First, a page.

I am excited to see what's next - and I am confident that the folks in Cupertino have a few trick up their sleeve to share with us - soon.

Net is that yes someone will get to where Apple is - but they won't be there any more - they will have sped ahead.

Joel West said...


Thanks for engaging the ideas. Of course the explanation is oversimplified, because in a few hundred words it's not possible to capture the hundreds of man-years that went into the iPhone.

The music store is unique, but everyone (including the record labels) is ganging up to commoditize that.

Once the Symbian buy is done, Nokia owns the end-to-end capabilities. RIM owns them today. Microsoft's desktop experience is not as compelling as OS X, but it still sells more, so it's plausible that Microsoft + Motorola/Sony Ericsson/HTC/HP/Toshiba can deliver a good enough phone experience.

I agree with you that the iPhone is as much a browser as a phone. As I've written before, WebKit is a big part of the iPhone’s success. But WebKit is open source and thus by definition open to (and already in use by) S60, the gPhone, etc. etc.

So far, I still think the key issue is whether or not the mobile phone companies "get" software. Some of them still think they're selling hardware, and clearly Apple's attitude towards software is different from the rest of the world.

But not all the good software people work for Apple. I think Apple is ahead, but technology and capabilities get commoditized and the previous source of competitive advantage becomes obsolete. That everyone knows that Apple is ahead and why it's ahead reduces the barriers to imitation: the barriers are not negligible, but they are not insurmountable.

KC said...

The fact that the readers at Seeking Alpha don't know you is a good thing. You are only as good as your last analysis. No resting on laurels or credentials. Past performance is no guarantee of future success.

One thing about your Apple background is that the vast majority is in Apple's first generation, before Steve Jobs return, before the last 10 years. As you paraphrase, past performance is no guarantee of future success. Just because you thought you knew Apple before, does not mean you know Apple know or how it will do in the future.

Third, labeling your naysayers, as iPhonatics or other diminutive is a classic example of an argument with little substance, thus the need to belittle the naysayers to distract from the substance.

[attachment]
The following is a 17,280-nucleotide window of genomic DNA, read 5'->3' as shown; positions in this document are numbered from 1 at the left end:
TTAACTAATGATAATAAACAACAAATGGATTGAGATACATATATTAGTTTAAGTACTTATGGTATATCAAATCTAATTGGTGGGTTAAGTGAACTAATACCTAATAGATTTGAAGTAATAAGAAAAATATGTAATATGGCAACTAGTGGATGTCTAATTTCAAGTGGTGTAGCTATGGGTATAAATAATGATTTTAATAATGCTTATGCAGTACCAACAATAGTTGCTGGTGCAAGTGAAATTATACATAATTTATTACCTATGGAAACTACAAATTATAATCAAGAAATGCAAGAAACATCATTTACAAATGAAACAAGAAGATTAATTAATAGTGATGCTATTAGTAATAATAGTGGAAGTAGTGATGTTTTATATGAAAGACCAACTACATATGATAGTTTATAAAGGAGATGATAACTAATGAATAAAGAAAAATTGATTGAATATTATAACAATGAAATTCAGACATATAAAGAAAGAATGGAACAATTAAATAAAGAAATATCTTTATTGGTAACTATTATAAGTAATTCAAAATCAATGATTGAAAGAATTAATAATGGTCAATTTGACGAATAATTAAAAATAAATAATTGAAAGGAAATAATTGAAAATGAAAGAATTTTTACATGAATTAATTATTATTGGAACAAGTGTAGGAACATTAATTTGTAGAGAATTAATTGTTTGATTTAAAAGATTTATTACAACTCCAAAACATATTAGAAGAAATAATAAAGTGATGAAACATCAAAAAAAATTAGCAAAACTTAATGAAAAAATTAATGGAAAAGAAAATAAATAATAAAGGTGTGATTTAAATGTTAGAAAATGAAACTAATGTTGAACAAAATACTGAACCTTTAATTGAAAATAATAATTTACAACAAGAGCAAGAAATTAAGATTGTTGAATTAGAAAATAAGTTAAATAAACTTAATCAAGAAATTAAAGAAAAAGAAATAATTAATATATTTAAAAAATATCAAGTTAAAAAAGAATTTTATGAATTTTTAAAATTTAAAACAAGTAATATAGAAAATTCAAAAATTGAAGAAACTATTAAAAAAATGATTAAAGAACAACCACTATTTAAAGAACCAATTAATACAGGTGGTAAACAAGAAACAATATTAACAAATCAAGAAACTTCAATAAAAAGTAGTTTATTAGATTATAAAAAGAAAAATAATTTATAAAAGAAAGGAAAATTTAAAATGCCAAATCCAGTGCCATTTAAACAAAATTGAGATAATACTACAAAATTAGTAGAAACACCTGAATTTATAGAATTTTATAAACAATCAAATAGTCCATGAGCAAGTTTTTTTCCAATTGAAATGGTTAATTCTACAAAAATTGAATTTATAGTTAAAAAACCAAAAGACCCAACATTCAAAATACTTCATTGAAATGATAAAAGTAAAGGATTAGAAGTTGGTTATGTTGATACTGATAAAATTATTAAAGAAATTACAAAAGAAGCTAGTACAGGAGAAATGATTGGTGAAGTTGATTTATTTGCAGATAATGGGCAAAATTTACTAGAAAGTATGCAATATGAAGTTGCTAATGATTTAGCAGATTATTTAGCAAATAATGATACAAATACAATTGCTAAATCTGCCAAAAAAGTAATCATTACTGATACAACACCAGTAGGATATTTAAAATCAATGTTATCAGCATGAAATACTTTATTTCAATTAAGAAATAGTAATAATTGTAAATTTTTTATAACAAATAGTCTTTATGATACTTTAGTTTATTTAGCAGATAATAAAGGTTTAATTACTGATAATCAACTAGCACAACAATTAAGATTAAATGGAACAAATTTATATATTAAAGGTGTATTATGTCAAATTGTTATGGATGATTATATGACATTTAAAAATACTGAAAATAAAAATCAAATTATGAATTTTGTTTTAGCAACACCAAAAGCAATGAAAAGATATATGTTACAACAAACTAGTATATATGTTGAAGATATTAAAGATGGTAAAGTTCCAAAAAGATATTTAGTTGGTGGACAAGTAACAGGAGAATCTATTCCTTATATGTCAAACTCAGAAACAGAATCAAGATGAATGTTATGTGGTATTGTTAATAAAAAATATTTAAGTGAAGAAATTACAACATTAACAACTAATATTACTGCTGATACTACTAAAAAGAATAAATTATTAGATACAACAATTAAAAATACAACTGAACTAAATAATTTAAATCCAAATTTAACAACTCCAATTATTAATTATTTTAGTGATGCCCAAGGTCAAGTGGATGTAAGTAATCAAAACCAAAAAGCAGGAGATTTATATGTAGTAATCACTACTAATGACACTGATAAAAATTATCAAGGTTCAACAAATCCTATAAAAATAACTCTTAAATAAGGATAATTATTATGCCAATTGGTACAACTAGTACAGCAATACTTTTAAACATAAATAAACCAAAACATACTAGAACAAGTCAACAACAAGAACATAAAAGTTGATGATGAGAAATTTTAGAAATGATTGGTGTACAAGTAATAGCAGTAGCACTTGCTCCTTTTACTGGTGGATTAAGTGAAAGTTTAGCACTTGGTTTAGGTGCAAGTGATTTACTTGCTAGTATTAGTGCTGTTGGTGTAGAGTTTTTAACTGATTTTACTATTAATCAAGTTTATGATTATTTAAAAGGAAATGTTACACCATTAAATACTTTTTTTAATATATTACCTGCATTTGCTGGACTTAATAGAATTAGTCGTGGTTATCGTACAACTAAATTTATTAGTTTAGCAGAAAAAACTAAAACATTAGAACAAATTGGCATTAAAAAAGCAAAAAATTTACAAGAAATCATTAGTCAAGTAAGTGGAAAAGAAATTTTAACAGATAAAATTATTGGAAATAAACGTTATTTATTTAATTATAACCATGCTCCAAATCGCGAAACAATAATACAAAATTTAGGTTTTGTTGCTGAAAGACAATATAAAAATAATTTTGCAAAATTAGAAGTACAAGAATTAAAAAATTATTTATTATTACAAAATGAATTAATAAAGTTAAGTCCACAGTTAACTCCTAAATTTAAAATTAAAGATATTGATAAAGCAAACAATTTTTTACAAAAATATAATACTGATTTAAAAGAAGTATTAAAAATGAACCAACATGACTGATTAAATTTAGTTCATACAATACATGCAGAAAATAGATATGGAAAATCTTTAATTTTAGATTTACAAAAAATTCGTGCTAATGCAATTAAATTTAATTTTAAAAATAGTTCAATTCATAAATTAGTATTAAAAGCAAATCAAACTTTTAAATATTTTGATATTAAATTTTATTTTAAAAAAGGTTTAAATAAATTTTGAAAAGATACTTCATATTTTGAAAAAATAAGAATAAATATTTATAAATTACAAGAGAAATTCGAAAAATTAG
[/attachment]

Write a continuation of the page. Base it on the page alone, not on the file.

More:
You say, "OK, some wiseass thinks because I make a blanket statement "don't stand still or (fill in the blank) will catch up," I don't know what I'm talking about. " That's a strawman argument. No one said that. The fact is, your statement is blatantly obvious. Of course every B-school and non B-school student knows that standing on your laurels is a bad idea. Heck Satchel Paige knew that, and I don't think he graduated from high school. That's why people take issue. You make an obvious statement seem like you've found some holy grail of knowledge.

Okay, finally to the meat of your conjecture. You say Nokia is in denial, but MS and others are not. Well, MS seems to be in denial about how the Zune stacks up against the iPod? Palm dissed the iPhone when Colligan was asked about it. Ed Zander dissed the iPhone before he got tossed. The Blackberry Co-CEO dissed the iPhone. Are you sure they're not in denial?

Resources, okay, they've got money. Do they have the software or hardware chops? Look at MS, they had to get Toshiba to turn their Gigabeat into a Zune. Do you think they'd have to do that if they had the hardware chops? And, does Vista inspire you to think they have the software chops?

You do realize that the browser used by Nokia in its top smartphones, and Google's Android and Adobe's AIR all are based upon Safari's Webkit? Apple has given its Safari engine, Webkit, to the open-source community, so those other companies can make nice browsers now. You didn't think they could do it by themselves did you?

You also mention Samsung and LG, and noone doubts they make tons of neat devices, but they typically build on top of WinMo. Win Mobile is a dog, that's why they've been talking WinMo7, a touch-based interface that mimics the iPhone. Is that innovation? Or, just me-too? We know that MS's OS X copy, aka Vista, has been a flop. What makes you think WinMo7 will be better? It's a complete rewrite. They can't use XP or Vista code for it, like Apple can use Mac OS X to build the frameworks for iPhone OS X.

Your third point that MS could copy Apple's GUI and iPod, so why not an iPhone, is laughable because you assume Vista and the Zune are successful copies! Does anyone else believe that?

Procure the software expertise? Where? Sony has been trying for 10 years! OS X has been in development since it was called NEXT. Palm has had to scrap its OS to develop a new one based upon Linux. Nokia didn't use Symbian for its internet device N800s, but Linux. As I've already pointed out MS is feverishly working on WinMo7. Apple has already shown it has the ability to deliver a desktop-class OS onto a handheld device. They've shown its flexibility, by porting OS X to the Apple TV and iPods, in addition to the iPhone. They've put it on Intel chips as well as PowerPC chips and onto the iPhone's ARM chips as well. They've accomplished these things while your premise is supposition. If it were so easy to gain the software expertise, why hasn't anyone done it? The iPhone has been out over a year, and was announced in Jan 07. That's ages in cellphone years.